The Bathroom Troll

bathroom troll

To: Stanley Gladwell, Director of Employee Relations
From: Madeleine Alquist
Re: The Bathroom Troll

Your secretary asked me to provide you with an account of the Bathroom Troll and how it has affected my job performance. Firstly, I would like to point out that in all my twenty-seven years at Welles National Trust, I never received anything but outstanding reviews from everyone I ever worked with. And that includes the former Head of Variable Life and Annuity. Now after all this time, my new boss Walter Parfomak is threatening to fire me for “erratic behavior”. Well, let me tell you, something in Denmark stinks to high heaven, and it’s not me.

It all started seven days ago when I walked into the ladies’ room. It was about 10:30 in the morning and I had just completed twenty-five sets of spreadsheets for Mr. Parfomak to take to his quarterly reserves meeting.

When I stepped into the room I immediately noticed one of the tiles was missing from the drop ceiling. I looked around and didn’t see it anywhere, so I wasn’t sure if it had fallen or if someone was up there working. When I looked up into the hole, all I could see was black empty space. “Hello?” I called. No one answered me, so I went ahead and — pardon my French — did my business. I have to say it felt pretty uncomfortable sitting there underneath that hole. It felt like something was watching me.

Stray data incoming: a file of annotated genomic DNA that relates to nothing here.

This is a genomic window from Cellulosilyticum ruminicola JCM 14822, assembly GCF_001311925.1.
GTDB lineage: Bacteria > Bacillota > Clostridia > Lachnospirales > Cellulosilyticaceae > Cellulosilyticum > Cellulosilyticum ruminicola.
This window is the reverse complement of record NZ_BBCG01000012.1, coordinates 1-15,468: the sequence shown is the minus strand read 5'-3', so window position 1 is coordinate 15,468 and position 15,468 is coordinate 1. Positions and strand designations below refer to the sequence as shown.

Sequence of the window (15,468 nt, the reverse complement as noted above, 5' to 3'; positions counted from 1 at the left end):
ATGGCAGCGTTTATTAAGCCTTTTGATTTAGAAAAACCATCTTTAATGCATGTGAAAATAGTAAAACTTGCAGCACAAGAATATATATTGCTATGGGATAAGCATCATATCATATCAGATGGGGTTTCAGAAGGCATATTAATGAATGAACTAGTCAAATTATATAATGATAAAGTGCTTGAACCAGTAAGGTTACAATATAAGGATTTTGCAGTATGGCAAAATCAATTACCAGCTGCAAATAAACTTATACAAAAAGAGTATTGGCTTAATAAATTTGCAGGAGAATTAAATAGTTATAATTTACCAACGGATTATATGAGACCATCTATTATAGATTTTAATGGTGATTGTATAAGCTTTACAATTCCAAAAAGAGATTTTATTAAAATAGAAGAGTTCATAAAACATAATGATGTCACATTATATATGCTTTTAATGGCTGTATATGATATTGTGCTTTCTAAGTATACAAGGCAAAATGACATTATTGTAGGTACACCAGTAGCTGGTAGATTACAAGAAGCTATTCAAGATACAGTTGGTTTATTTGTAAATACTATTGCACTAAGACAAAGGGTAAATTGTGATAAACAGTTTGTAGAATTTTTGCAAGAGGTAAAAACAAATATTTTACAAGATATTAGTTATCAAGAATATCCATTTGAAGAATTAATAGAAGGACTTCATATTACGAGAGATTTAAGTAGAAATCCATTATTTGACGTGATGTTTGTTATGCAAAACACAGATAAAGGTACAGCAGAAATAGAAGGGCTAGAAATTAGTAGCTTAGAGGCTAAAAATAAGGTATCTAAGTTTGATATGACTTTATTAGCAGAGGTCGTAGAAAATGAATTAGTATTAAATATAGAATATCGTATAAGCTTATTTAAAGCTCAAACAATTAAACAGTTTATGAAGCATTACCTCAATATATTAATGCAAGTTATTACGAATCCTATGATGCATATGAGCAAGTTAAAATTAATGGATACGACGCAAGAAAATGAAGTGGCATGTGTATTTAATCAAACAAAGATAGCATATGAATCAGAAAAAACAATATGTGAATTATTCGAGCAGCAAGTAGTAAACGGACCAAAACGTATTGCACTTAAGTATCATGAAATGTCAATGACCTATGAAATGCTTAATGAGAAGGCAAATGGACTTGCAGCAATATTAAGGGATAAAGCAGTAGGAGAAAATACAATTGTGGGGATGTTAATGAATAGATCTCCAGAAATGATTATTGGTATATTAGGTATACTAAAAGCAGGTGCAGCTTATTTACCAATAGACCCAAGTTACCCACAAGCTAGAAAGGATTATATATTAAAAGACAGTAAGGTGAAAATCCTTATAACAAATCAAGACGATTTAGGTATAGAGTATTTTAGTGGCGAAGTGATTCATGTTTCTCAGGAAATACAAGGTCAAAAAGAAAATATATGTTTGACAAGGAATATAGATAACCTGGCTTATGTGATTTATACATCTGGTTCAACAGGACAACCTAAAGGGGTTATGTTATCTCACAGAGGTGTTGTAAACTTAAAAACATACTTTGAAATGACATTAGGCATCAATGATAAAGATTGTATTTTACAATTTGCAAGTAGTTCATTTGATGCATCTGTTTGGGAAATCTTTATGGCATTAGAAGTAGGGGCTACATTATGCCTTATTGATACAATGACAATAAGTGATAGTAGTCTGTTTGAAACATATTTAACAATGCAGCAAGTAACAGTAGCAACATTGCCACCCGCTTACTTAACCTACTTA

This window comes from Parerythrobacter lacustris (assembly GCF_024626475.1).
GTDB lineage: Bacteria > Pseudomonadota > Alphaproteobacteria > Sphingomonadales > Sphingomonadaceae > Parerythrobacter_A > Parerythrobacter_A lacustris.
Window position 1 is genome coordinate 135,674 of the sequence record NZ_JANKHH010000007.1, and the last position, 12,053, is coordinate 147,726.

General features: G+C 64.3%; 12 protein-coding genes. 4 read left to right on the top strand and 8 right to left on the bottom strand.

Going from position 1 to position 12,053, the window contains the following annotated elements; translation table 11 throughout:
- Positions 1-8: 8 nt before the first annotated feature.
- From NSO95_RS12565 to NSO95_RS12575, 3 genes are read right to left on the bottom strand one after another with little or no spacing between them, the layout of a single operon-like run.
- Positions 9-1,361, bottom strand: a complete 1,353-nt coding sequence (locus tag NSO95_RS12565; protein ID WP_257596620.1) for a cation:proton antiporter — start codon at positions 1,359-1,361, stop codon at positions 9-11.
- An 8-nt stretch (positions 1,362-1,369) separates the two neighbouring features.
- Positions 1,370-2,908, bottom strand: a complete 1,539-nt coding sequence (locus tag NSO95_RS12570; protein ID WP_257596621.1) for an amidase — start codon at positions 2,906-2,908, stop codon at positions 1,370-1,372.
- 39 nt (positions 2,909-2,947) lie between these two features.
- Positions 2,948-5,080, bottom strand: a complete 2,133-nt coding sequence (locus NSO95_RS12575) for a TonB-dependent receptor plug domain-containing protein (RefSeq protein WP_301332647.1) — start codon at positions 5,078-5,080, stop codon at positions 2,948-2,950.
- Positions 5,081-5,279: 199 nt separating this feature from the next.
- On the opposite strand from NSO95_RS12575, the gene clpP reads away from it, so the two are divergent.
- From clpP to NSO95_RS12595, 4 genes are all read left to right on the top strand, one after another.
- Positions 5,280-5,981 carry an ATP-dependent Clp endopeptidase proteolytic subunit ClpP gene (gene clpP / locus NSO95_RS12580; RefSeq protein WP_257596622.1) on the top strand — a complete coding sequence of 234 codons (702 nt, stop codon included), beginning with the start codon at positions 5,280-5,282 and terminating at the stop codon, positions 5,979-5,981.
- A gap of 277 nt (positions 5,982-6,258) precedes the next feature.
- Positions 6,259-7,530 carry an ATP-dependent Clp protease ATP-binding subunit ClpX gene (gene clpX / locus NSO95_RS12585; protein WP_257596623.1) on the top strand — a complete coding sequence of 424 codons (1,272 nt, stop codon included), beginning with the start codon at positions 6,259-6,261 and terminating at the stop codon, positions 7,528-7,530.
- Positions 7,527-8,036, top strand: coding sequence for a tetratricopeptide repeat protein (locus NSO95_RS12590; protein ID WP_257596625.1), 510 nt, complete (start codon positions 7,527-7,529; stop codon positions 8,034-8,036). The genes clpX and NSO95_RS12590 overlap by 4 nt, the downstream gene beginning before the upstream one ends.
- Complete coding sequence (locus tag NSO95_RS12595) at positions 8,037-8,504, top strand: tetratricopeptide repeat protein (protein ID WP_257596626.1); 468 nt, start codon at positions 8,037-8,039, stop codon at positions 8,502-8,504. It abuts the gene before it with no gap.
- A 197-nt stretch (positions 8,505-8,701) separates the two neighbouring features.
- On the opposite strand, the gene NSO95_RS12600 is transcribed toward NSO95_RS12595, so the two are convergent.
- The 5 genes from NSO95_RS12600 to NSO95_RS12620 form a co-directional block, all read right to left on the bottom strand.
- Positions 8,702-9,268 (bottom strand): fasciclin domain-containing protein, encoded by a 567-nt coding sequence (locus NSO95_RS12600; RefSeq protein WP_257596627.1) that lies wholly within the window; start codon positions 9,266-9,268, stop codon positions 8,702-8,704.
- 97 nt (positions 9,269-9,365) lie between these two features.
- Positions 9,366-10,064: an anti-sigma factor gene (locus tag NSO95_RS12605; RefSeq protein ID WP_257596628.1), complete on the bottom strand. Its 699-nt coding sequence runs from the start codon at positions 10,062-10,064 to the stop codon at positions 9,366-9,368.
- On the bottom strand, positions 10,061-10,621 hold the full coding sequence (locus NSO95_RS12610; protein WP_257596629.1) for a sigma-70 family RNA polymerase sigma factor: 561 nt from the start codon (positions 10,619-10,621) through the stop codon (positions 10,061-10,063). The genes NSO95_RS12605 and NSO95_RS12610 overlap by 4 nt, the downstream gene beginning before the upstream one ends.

I called Building Services to report the missing tile. Stella, the dispatcher, told me I could go ahead and make a repair request, but since our floor was scheduled for renovations at the end of the month, she said I had a snowball’s chance in Palm Beach of getting it fixed. I mentioned the situation to Mr. Parfomak when he returned from his meeting, and he told me to get my head out of the toilet and pay more attention to my job. That’s typical of Mr. Parfomak. Since he joined the company two months ago, his comments and corrections have always been snide and sarcastic.

Later the same day, I saw my co-worker Agnes walking back to her desk from the direction of the ladies’ room. I asked her what she thought of the hole in the ceiling. Agnes said it was pretty creepy, and joked that a pervert could stick a video camera up there and we’d never know it. I told her, “That’s not funny. I’ve seen crazier stories on the six o’clock news.” Little did I know that Agnes and Mr. Parfomak were already in cahoots, plotting my demise.